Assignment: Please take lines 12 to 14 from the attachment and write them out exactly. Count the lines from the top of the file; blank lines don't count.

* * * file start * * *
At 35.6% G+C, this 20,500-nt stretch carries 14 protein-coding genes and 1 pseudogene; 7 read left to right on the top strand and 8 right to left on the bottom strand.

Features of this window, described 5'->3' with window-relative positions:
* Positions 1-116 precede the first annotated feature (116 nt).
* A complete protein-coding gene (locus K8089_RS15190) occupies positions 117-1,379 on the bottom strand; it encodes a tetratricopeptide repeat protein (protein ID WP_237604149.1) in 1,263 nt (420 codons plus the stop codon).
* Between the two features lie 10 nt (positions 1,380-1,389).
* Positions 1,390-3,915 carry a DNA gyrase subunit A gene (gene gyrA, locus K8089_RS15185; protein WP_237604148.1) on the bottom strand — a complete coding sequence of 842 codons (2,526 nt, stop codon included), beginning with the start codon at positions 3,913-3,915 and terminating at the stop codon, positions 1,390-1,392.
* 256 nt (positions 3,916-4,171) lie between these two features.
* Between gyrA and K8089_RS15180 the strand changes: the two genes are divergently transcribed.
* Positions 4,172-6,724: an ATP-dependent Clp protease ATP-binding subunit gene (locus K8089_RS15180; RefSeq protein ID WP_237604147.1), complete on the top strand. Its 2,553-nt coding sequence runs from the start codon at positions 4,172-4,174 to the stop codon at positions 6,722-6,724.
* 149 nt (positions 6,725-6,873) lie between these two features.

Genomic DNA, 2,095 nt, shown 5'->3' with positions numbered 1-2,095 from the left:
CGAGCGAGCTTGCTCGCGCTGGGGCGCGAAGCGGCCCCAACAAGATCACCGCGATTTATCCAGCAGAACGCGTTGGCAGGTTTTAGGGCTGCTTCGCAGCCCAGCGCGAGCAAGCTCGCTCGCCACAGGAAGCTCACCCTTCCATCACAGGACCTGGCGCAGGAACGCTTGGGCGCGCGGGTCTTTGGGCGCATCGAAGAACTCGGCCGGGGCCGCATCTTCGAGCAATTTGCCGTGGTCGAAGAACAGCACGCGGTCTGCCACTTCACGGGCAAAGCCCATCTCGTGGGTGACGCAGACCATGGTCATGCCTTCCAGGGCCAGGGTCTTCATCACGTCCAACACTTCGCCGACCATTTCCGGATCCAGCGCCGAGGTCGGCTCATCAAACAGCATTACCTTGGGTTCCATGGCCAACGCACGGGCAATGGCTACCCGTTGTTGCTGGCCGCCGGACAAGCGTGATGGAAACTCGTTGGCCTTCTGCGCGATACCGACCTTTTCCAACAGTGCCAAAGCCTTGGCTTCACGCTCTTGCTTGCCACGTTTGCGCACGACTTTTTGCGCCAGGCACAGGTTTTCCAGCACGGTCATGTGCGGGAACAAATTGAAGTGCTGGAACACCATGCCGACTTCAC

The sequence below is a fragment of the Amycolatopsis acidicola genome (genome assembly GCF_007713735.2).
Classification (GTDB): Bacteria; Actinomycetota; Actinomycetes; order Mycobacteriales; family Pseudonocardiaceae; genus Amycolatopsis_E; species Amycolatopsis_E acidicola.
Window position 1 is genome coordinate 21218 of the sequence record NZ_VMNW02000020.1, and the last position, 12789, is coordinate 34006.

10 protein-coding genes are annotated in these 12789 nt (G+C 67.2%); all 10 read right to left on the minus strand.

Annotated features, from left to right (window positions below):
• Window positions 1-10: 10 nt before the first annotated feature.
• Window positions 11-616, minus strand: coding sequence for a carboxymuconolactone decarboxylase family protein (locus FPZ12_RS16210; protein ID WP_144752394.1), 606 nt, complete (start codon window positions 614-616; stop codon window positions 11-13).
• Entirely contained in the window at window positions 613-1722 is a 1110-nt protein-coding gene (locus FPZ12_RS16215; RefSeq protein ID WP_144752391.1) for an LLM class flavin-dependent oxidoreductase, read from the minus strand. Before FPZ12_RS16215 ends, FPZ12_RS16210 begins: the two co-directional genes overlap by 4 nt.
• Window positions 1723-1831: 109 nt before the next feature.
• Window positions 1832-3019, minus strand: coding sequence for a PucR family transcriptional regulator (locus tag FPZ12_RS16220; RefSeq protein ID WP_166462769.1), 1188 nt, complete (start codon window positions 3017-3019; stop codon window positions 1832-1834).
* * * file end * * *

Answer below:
CGAGCGAGCTTGCTCGCGCTGGGGCGCGAAGCGGCCCCAACAAGATCACCGCGATTTATCCAGCAGAACGCGTTGGCAGGTTTTAGGGCTGCTTCGCAGCCCAGCGCGAGCAAGCTCGCTCGCCACAGGAAGCTCACCCTTCCATCACAGGACCTGGCGCAGGAACGCTTGGGCGCGCGGGTCTTTGGGCGCATCGAAGAACTCGGCCGGGGCCGCATCTTCGAGCAATTTGCCGTGGTCGAAGAACAGCACGCGGTCTGCCACTTCACGGGCAAAGCCCATCTCGTGGGTGACGCAGACCATGGTCATGCCTTCCAGGGCCAGGGTCTTCATCACGTCCAACACTTCGCCGACCATTTCCGGATCCAGCGCCGAGGTCGGCTCATCAAACAGCATTACCTTGGGTTCCATGGCCAACGCACGGGCAATGGCTACCCGTTGTTGCTGGCCGCCGGACAAGCGTGATGGAAACTCGTTGGCCTTCTGCGCGATACCGACCTTTTCCAACAGTGCCAAAGCCTTGGCTTCACGCTCTTGCTTGCCACGTTTGCGCACGACTTTTTGCGCCAGGCACAGGTTTTCCAGCACGGTCATGTGCGGGAACAAATTGAAGTGCTGGAACACCATGCCGACTTCAC

The sequence below is a fragment of the Amycolatopsis acidicola genome (genome assembly GCF_007713735.2).
Classification (GTDB): Bacteria; Actinomycetota; Actinomycetes; order Mycobacteriales; family Pseudonocardiaceae; genus Amycolatopsis_E; species Amycolatopsis_E acidicola.